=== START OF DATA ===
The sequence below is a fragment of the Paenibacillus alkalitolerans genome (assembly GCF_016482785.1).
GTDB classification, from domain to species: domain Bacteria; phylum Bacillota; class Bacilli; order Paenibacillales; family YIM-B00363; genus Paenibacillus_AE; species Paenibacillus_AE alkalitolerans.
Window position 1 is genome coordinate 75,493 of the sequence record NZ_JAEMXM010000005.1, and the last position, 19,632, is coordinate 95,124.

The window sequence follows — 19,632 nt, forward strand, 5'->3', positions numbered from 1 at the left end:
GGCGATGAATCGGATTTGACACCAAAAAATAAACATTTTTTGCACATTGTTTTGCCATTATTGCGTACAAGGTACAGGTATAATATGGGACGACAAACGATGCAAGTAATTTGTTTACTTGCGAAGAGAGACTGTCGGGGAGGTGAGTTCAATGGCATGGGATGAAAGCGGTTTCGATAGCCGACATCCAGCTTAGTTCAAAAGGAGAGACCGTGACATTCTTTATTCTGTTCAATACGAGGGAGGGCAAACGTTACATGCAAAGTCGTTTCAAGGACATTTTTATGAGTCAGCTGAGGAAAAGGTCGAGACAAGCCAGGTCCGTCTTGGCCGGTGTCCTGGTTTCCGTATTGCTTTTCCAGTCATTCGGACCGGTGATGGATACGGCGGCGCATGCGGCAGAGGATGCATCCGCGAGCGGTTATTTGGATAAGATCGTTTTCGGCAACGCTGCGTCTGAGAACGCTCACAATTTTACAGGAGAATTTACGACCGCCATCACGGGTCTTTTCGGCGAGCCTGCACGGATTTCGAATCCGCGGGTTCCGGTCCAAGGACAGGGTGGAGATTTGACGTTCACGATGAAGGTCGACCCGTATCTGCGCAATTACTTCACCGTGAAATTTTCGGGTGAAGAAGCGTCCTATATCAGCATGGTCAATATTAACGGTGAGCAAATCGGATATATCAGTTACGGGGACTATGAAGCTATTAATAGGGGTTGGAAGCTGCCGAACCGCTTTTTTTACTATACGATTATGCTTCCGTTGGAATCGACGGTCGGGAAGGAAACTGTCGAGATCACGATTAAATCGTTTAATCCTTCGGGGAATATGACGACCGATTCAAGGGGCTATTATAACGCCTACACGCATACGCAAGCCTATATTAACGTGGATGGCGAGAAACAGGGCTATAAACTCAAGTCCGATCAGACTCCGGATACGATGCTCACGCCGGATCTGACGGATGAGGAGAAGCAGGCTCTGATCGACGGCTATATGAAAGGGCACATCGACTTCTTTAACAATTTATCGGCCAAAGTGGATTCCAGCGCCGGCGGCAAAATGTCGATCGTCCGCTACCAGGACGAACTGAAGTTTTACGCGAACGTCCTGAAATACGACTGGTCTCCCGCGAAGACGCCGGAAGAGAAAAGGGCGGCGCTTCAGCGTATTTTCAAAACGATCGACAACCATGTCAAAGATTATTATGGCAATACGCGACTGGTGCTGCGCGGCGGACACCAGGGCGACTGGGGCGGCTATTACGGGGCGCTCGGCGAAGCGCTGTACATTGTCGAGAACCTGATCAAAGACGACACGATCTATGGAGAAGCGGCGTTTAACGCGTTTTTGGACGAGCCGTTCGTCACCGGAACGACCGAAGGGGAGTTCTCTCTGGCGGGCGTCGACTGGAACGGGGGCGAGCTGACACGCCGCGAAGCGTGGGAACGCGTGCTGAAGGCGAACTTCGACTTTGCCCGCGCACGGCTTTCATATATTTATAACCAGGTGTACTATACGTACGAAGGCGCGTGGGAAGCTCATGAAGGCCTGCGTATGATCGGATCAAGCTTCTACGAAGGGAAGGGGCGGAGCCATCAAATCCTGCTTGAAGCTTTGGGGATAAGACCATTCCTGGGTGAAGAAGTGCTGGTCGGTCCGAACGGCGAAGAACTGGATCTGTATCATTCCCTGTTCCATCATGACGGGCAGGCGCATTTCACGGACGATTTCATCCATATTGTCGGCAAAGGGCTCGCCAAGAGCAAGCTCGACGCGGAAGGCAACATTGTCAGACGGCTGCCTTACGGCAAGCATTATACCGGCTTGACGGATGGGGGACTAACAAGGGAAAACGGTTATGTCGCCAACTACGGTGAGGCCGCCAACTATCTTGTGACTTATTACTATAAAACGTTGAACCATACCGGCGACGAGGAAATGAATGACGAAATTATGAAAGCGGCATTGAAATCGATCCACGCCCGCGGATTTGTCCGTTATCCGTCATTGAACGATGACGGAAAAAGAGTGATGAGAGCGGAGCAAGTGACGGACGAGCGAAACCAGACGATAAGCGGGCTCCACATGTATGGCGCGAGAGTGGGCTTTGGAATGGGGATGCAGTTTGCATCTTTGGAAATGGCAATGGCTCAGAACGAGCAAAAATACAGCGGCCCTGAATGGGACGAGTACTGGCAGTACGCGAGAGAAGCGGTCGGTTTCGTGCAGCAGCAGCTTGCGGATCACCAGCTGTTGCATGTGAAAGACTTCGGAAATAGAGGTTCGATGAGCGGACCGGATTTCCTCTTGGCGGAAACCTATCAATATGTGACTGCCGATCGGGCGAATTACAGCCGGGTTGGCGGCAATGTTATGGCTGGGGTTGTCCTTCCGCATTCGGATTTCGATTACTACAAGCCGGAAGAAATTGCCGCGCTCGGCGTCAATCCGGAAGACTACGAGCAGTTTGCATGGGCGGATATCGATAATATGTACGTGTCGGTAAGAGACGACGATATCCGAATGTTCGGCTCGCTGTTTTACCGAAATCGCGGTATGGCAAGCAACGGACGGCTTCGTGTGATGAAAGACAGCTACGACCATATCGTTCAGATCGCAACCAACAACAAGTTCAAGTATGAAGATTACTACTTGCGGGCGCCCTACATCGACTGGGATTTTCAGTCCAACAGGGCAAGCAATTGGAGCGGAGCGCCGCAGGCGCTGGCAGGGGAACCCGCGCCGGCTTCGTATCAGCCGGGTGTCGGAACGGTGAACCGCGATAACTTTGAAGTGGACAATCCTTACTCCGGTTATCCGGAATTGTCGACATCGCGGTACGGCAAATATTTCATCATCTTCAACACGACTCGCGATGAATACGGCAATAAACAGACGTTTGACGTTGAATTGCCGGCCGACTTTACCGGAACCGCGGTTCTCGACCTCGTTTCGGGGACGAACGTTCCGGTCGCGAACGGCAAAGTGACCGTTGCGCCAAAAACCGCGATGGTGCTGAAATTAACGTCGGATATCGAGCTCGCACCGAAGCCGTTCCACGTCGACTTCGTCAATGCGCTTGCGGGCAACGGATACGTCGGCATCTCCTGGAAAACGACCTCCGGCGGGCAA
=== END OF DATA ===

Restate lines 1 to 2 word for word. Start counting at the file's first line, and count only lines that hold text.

The sequence below is a fragment of the Paenibacillus alkalitolerans genome (assembly GCF_016482785.1).
GTDB classification, from domain to species: domain Bacteria; phylum Bacillota; class Bacilli; order Paenibacillales; family YIM-B00363; genus Paenibacillus_AE; species Paenibacillus_AE alkalitolerans.